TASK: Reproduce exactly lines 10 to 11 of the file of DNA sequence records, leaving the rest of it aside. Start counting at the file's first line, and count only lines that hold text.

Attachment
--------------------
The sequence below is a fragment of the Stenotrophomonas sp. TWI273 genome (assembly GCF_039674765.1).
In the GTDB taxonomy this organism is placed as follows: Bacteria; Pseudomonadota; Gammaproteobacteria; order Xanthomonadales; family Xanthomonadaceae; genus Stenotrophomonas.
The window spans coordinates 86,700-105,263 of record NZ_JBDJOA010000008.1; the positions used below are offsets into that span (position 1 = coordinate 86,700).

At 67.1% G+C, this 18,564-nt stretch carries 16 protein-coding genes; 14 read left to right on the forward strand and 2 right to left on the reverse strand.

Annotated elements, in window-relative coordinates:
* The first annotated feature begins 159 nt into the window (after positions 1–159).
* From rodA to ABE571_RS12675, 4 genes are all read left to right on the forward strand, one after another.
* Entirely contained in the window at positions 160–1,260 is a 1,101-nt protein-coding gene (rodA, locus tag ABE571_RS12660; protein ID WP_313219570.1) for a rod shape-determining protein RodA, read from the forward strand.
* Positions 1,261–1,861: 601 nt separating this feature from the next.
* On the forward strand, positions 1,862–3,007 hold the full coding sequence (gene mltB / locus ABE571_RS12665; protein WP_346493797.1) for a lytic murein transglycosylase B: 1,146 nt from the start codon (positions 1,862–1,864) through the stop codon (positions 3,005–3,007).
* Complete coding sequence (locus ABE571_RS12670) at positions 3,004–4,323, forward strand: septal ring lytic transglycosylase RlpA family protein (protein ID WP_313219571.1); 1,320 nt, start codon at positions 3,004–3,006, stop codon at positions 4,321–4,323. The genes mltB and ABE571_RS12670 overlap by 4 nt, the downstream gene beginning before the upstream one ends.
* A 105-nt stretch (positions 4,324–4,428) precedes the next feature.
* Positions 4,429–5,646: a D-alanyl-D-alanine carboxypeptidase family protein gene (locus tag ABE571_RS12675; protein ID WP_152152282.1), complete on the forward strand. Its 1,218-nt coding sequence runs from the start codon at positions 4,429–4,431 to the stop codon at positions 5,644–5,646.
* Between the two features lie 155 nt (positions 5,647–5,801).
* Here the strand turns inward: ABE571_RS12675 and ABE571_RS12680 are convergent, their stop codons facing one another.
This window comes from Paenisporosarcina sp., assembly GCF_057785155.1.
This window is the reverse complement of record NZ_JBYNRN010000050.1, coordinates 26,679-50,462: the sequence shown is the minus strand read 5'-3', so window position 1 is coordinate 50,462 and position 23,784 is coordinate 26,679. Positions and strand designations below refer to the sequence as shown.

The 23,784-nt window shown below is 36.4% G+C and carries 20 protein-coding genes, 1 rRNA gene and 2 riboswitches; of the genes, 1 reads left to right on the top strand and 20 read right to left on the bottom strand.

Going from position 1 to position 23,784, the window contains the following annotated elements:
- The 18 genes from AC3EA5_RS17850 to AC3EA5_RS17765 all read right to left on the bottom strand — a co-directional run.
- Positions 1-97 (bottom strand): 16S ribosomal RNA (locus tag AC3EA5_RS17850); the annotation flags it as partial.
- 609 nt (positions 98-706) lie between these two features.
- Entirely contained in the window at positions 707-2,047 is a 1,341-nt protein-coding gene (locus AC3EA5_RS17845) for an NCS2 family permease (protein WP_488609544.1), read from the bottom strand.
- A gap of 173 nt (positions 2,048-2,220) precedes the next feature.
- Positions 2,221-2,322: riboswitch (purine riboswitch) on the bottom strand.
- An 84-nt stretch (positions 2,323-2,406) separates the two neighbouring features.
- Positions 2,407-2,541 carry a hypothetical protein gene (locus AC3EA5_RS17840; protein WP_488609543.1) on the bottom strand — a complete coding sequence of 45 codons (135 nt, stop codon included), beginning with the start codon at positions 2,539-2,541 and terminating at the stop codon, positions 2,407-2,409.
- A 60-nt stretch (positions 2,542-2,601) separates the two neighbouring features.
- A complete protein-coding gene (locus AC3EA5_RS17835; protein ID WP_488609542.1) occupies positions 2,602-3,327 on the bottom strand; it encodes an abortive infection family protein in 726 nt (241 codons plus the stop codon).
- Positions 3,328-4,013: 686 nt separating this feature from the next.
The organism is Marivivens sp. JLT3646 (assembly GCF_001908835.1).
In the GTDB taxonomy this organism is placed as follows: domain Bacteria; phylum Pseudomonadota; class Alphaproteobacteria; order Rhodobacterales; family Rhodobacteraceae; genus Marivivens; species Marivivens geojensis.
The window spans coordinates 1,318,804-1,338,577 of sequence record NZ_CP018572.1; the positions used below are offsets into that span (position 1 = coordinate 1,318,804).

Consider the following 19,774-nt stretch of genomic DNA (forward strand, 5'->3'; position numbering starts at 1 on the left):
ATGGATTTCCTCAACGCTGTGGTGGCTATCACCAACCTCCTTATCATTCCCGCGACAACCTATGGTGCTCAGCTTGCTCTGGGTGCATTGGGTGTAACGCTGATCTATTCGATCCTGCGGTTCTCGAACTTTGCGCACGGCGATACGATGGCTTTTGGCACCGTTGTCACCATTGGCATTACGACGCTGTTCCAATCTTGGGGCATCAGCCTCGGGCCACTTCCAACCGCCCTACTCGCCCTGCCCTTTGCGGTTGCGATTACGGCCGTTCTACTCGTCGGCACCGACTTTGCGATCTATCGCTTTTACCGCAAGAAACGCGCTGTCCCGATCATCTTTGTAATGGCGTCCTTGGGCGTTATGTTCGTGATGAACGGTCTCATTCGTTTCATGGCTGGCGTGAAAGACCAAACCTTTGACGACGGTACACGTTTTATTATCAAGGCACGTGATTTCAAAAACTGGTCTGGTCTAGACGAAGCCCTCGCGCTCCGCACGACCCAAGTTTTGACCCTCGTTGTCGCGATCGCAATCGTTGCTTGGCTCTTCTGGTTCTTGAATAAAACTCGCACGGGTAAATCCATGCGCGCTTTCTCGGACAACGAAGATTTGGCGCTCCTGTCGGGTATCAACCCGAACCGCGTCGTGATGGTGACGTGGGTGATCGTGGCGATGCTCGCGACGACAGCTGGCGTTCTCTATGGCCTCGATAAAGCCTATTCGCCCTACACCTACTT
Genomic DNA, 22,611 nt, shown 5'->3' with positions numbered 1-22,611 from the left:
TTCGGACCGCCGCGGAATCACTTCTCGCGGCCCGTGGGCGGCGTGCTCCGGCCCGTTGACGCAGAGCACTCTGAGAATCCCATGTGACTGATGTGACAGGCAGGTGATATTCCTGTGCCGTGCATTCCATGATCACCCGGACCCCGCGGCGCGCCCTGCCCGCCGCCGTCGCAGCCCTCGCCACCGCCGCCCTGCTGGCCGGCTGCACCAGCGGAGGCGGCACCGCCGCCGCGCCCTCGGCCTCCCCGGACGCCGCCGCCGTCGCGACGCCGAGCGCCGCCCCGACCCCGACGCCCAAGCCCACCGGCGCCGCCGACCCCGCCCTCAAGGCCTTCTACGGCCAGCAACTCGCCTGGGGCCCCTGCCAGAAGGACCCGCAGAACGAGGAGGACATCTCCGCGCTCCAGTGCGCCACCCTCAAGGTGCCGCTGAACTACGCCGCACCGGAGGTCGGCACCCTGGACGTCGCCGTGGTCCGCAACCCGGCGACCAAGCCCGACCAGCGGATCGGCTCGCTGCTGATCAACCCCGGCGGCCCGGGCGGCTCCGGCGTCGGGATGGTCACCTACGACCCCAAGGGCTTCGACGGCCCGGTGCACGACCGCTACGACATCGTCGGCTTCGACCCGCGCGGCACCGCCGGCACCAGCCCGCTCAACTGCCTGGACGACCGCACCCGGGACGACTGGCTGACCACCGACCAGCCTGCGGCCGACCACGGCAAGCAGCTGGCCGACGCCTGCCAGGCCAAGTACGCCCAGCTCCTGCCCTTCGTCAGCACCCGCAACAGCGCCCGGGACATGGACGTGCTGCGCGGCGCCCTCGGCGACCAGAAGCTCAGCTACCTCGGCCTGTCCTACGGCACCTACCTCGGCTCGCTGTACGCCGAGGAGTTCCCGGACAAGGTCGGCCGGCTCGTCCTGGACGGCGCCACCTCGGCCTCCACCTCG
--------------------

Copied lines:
* On the forward strand, positions 1,862–3,007 hold the full coding sequence (gene mltB / locus ABE571_RS12665; protein WP_346493797.1) for a lytic murein transglycosylase B: 1,146 nt from the start codon (positions 1,862–1,864) through the stop codon (positions 3,005–3,007).
* Complete coding sequence (locus ABE571_RS12670) at positions 3,004–4,323, forward strand: septal ring lytic transglycosylase RlpA family protein (protein ID WP_313219571.1); 1,320 nt, start codon at positions 3,004–3,006, stop codon at positions 4,321–4,323. The genes mltB and ABE571_RS12670 overlap by 4 nt, the downstream gene beginning before the upstream one ends.